amiable and mild. The jails were unusually tranquil. The men who ran the cockfights in the warehouses

down by the docks said that their birds lost much of their viciousness after the great roar of the city had

stopped, becoming as useless as pigeons, virtually impossible to provoke to violence.

And there was another effect that was just as impressive: the doctors at several hospitals reported that

their mortality rates showed a pronounced decline after each incident, and their recovery rates a

marked increase. No, the lame did not walk, and the blind did not see, but patients who were on the

verge of recuperating from an injury often seemed to turn the corner during an episode, as if the

soundlessness had triggered a decision somewhere deep in the cells of their bodies.

Surely the most dramatic example was the woman at Mercy General who came out of a prolonged

coma in the space of a five-second silence. First her hand moved, then her face opened up behind her

eyes, and soon after the noise of the hospital reemerged, she moistened her lips and said that

everything sounded exactly the same to her.

The doctors had a hard time convincing her that she was, in fact, awake.


The silence proved so beneficial to us that we began to wish it would last forever. We envisioned a city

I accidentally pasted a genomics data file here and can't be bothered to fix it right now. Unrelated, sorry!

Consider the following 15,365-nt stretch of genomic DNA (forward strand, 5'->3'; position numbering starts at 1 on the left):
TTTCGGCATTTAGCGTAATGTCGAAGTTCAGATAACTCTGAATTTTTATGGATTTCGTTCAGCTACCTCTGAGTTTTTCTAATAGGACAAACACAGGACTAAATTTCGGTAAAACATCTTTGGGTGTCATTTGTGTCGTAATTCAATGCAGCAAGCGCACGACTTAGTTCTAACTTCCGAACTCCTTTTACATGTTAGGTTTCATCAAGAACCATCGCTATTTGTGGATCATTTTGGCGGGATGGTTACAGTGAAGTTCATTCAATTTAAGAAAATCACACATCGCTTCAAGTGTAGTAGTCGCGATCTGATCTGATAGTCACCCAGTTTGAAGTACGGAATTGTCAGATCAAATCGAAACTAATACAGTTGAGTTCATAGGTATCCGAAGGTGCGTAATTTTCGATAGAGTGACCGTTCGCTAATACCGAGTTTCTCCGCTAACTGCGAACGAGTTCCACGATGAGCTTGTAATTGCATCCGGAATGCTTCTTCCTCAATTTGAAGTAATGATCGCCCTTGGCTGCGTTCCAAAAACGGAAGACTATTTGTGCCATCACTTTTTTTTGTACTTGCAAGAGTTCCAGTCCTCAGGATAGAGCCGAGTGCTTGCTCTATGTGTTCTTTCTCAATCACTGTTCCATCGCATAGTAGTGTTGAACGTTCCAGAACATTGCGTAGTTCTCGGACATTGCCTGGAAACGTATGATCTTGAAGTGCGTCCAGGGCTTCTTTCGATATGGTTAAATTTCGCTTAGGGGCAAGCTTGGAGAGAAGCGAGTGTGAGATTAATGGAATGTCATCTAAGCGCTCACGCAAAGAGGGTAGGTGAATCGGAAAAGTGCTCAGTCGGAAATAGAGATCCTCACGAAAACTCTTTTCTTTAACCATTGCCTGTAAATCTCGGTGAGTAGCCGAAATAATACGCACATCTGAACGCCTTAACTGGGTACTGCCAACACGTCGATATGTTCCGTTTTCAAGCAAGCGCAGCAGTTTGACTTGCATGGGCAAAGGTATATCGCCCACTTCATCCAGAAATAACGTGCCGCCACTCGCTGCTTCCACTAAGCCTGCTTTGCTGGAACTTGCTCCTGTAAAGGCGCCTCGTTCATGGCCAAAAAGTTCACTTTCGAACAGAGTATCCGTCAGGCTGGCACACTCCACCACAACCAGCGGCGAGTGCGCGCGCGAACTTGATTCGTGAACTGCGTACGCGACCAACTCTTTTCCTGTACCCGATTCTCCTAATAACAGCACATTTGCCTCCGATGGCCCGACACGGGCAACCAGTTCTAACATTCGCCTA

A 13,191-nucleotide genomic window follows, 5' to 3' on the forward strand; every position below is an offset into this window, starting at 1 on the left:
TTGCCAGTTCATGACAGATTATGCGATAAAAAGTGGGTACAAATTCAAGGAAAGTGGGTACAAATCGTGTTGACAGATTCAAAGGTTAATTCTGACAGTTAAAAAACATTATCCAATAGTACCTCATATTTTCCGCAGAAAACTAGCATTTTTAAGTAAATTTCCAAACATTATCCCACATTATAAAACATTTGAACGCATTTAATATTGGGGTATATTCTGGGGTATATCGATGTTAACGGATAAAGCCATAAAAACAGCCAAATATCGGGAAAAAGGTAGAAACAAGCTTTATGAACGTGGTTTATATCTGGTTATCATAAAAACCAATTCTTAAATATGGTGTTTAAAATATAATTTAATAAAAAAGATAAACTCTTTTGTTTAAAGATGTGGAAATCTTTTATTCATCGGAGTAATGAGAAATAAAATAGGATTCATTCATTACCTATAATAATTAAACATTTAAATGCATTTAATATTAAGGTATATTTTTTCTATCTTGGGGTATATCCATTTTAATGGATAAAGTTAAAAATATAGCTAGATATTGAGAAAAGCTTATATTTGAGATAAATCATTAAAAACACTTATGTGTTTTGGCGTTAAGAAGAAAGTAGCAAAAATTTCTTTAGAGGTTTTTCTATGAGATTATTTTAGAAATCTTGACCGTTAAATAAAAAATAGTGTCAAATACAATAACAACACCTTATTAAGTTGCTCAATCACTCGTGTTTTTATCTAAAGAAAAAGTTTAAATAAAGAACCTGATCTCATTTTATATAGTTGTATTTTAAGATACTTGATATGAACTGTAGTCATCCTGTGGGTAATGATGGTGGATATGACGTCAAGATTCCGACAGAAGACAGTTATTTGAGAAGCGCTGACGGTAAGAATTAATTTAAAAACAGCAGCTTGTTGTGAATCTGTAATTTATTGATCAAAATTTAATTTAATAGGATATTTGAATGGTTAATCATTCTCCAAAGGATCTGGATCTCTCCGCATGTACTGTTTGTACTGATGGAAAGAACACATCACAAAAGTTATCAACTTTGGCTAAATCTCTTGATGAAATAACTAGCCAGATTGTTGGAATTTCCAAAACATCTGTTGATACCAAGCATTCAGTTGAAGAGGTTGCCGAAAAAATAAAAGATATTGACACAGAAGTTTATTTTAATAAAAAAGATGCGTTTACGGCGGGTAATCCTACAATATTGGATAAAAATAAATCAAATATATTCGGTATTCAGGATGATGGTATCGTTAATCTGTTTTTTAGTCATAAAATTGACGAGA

where everyone was healthy and thoughtful, radiant with satisfaction, and the sound of so much as a

leaf lighting down on the sidewalk was as rare and startling as a gunshot.


Who was the first person to suggest that we try generating such a silence ourselves, one that would

endure until we chose to end it? No one could remember. But the idea took hold with an astonishing


Local magazines published laudatory cover stories on the Silence Movement. Leaflets with headings like

PROMOTE SILENCE and SILENCE = LIFE appeared in our mailboxes. The politicians of both major parties

began to champion the cause, and it wasn’t long before a measure was passed decreeing that the city

would take every possible effort “to muffle all sources of noise within its borders, so as to ensure a

continuing silence for its citizens and their families.”

The first step, and the most difficult, was the dampening of the street traffic. We were encouraged first

of all to ride the subway trains, which were appointed with all the latest noise alleviation devices,